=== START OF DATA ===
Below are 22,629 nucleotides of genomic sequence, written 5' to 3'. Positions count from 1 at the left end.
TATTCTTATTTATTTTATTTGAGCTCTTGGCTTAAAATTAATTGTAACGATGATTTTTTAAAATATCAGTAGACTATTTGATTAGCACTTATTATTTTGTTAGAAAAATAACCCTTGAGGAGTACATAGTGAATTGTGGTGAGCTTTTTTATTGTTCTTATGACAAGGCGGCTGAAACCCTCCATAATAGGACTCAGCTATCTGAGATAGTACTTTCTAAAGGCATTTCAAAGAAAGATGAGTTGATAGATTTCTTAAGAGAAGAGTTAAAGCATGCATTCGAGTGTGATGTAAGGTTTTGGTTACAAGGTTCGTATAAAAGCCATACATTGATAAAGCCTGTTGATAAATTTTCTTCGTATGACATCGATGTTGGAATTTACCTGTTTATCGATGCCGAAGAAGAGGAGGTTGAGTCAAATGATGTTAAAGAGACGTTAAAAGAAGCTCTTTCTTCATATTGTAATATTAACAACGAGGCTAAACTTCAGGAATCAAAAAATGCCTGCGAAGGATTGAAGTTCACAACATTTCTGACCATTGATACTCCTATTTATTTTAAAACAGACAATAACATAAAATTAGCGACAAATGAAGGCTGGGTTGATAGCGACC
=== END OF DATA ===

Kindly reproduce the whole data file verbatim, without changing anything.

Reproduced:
Below are 22,629 nucleotides of genomic sequence, written 5' to 3'. Positions count from 1 at the left end.
TATTCTTATTTATTTTATTTGAGCTCTTGGCTTAAAATTAATTGTAACGATGATTTTTTAAAATATCAGTAGACTATTTGATTAGCACTTATTATTTTGTTAGAAAAATAACCCTTGAGGAGTACATAGTGAATTGTGGTGAGCTTTTTTATTGTTCTTATGACAAGGCGGCTGAAACCCTCCATAATAGGACTCAGCTATCTGAGATAGTACTTTCTAAAGGCATTTCAAAGAAAGATGAGTTGATAGATTTCTTAAGAGAAGAGTTAAAGCATGCATTCGAGTGTGATGTAAGGTTTTGGTTACAAGGTTCGTATAAAAGCCATACATTGATAAAGCCTGTTGATAAATTTTCTTCGTATGACATCGATGTTGGAATTTACCTGTTTATCGATGCCGAAGAAGAGGAGGTTGAGTCAAATGATGTTAAAGAGACGTTAAAAGAAGCTCTTTCTTCATATTGTAATATTAACAACGAGGCTAAACTTCAGGAATCAAAAAATGCCTGCGAAGGATTGAAGTTCACAACATTTCTGACCATTGATACTCCTATTTATTTTAAAACAGACAATAACATAAAATTAGCGACAAATGAAGGCTGGGTTGATAGCGACC